JERUSALEM (Nov. 4)
Israel’s Housing Ministry intends to begin marketing plots of land soon at a controversial project that derailed Israeli-Palestinian negotiations earlier this year.
The Israeli daily Ha’aretz, citing a ministry forecast report for 1998 and 1999, reported that some 1,000 plots of land would be offered next year at Har Homa in southeastern Jerusalem, with another 300 going on sale in 1999.
The Palestinians halted negotiations in March, when Israel began infrastructure work at Har Homa.
The first phase of excavations was recently concluded at the site, where some 6,500 housing units are planned.
According to the report, the ministry also plans to sell some 9,000 housing units in West Bank settlements during the next two years.
The report was published as Israeli and Palestinian negotiators met in Washington to discuss issues that were slated to include a “timeout” on Israeli settlement construction.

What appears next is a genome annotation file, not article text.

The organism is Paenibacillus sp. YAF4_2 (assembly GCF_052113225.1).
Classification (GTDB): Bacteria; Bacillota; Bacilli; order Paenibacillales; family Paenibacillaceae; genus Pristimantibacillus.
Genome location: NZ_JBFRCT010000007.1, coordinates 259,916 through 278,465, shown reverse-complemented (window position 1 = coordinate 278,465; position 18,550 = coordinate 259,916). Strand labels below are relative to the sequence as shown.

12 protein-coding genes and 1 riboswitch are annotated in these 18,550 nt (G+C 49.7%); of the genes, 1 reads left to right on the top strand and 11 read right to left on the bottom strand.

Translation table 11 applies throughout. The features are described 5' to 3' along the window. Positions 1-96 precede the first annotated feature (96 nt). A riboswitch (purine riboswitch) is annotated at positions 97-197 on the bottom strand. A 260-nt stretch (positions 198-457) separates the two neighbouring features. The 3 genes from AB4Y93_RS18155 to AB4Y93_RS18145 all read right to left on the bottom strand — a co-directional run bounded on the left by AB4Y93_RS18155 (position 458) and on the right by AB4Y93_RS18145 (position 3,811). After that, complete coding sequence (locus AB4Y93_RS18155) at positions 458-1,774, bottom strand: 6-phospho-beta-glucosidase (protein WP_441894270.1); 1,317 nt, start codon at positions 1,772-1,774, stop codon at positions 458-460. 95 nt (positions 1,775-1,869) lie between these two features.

The two sides were also to discuss security cooperation, launching the final- status talks and issues left over from the 1995 Interim Agreement, including the redeployment of Israeli troops from rural areas of the West Bank and the opening of a Palestinian seaport and airport in the Gaza Strip.
The talks got off to a rocky start Monday, when U.S. mediators complained that the Palestinian Authority had not sent enough experts on issues related to the Interim Agreement.
Palestinian officials said that additional negotiators would arrive later in the week.
The talks had already been delayed a week because Israeli Foreign Minister David Levy postponed his trip to Washington, saying he needed specific negotiating instructions from his government.
American officials said Monday that they were irritated by what they viewed as political gamesmanship on the part of both sides.
The talks hit another snag when the two sides could not agree on what should come first on the agenda.
But after U.S. Special Middle East Coordinator Dennis Ross stepped in to mediate, the two sides held discussions Tuesday at the Foreign Service Institute in Arlington, Va.
The site was chosen in an effort to convene the discussions away from the media spotlight.